The penultimate week of the Six Nations again serves up some mouth-watering rugby fare, not least at Twickenham where England take on a Welsh XV behind them only on points difference.
Both sit level with Ireland on four match points, but the Irish remain top of the RBS table by virtue of their superior points difference.
Interestingly, Wales are not interested in racking up a big score on Sunday.
Gethin Jenkins told BBC Sport:
This week is all about the win.
You can't go into a game thinking about points difference.
Even last year when we beat England at the Millennium Stadium the points difference wasn't on our mind, it was just winning the game and obviously that happened.
With the Irish hosting Italy on Saturday, it's debatable that any big Welsh score will make much of a dent in the table in any event.
Scotland have home advantage against France, and a win will see them draw level on match points with their visitors.
Italy make their way to Dublin looking to avoid a heavy defeat, but it's unlikely Paul O'Connell and his troops will show Jacques Brunel's men any mercy.
A decent points difference cushion of 21 already gives the Irish some breathing space before a ball has been kicked in anger.
Irish coach Josef Schmidt may therefore take the opportunity to make a few positional and personnel changes, and Munster's Simon Zebo has already been drafted into the squad, according to a report in the Irish Times.
Brian O'Driscoll lines up for his final home international, and you can be assured that the whole of Irish Rugby will want him to go out on a high. O'Driscoll himself isn't interested in sentiment, however, per ESPN:
"I'm excited about it being a last home game, for sure, in that it will be one to remember. But at the same time and more importantly it's an opportunity to put ourselves in an opportunity to win the Six Nations."
England's monumental performance against Ireland at Twickenham a fortnight ago was one of their best for years.
After a stuttering start, Danny Care's breakaway try proved the difference, and there was much to admire about Stuart Lancaster's expansive brand of rugby.
Ireland did expose the gaps in the English defence on a number of occasions, and that will be of concern to Lancaster and his on-field general Chris Robshaw. However, the home side still sit pretty in second spot.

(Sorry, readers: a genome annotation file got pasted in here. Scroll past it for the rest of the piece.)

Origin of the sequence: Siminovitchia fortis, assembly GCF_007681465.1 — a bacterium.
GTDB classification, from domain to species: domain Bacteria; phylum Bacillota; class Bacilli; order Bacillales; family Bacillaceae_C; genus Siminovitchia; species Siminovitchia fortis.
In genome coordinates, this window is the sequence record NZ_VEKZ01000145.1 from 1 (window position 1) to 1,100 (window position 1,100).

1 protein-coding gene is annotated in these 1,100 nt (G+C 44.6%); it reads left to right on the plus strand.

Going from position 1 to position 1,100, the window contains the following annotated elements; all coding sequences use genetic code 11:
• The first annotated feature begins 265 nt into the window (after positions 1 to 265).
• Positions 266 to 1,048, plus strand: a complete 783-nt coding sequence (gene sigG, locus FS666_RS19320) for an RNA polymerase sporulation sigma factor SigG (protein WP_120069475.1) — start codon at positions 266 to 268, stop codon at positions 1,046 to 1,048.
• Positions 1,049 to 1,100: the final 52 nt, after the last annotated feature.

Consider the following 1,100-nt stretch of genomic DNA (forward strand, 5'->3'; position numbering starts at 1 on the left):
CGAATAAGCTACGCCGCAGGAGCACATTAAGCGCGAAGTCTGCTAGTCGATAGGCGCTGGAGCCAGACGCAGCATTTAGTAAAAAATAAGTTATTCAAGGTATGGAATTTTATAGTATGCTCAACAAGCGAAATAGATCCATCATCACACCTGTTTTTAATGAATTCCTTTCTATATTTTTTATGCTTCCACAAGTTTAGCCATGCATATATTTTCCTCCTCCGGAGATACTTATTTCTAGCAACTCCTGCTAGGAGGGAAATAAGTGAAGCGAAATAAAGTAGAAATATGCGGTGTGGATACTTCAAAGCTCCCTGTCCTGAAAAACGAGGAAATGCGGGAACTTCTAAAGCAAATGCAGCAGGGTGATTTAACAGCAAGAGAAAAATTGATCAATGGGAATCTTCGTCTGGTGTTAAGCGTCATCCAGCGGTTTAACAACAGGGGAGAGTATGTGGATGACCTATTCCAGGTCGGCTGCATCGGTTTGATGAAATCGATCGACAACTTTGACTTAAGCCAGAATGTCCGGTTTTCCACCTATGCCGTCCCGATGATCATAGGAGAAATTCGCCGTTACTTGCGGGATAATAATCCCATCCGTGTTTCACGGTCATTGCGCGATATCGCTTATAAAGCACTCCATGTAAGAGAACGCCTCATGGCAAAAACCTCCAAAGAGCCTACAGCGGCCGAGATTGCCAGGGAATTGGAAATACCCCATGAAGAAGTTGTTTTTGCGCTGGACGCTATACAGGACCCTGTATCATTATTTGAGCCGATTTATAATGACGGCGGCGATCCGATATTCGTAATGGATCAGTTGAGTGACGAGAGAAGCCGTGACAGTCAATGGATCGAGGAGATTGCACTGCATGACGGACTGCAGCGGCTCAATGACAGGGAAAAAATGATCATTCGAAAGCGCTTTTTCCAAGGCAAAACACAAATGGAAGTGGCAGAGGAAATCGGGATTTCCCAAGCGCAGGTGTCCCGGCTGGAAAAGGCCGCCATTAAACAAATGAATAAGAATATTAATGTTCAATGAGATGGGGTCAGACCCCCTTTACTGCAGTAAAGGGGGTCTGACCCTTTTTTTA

Wales know a win in this one can put them within touching distance of Ireland with one to play, so they will not sit back.
The strong Welsh scrum and drive will be a real test of England's credentials, but if it can be contained, then England have the players and pace to trouble the visitors.
Warren Gatland was a happy man after seeing his Welsh side demolish a lacklustre French side last time out.
Leigh Halfpenny was as reliable as ever, and his five first-half penalties took the game away from the visitors.
That result revived Wales' fading hopes of a Six Nations hat-trick, and Gatland will surely have his troops sweating blood for the cause at the home of rugby.
Sam Warburton and Gethin Jenkins have been superb of late, and a man-of-the-match performance from the latter against France was deserved recognition of what he has brought to the Six Nations party.
Halfpenny's excellence with the boot represents another major threat to an England victory, and chess games all over the pitch are likely to make for a tantalising game of rugby.
The French are the fourth of four teams currently on four points, but with a points difference of just one, they won't trouble the top of the table, even if they are victorious at Murrayfield.
It's been two years since the French last won an away match, coincidentally against Scotland, but a woeful performance against Wales in their last game has badly knocked confidence.
Manager Philippe Saint-Andre has a job on his hands to lift his players, and their preparations have been disrupted by an injury to hooker Dimitri Szarzewski, according to Sky Sports.
ESPN described Scotland's performance in Italy as "Jekyll and Hyde."
It needed a last-gasp drop goal from Duncan Weir for the Scots to seal victory, and in truth, it was tough on the Italians.
It's been a poor campaign for Scott Johnson's men, and the arrival of new manager Vern Cotter in June can't come soon enough.
Scotland's saving grace is that their next game is against a French side equally low on confidence.
If such elementary mistakes can be cut from their general play, then Johnson can still oversee a positive ending to this campaign.
Much of Italy's hopes of an unlikely victory in Dublin rest on the shoulders of young fly-half Tomasso Allan.
At just 20, Allan has already shown his pedigree in this championship—a try, conversion and two penalties almost taking his side to victory over Scotland.
Defeat left the Italians rooted to the foot of the Six Nations table, but they are still not cast adrift.
It's a tall order, but Scotland can still be caught. That must be the focus of Jacques Brunel's team in their final two game of this year's championship.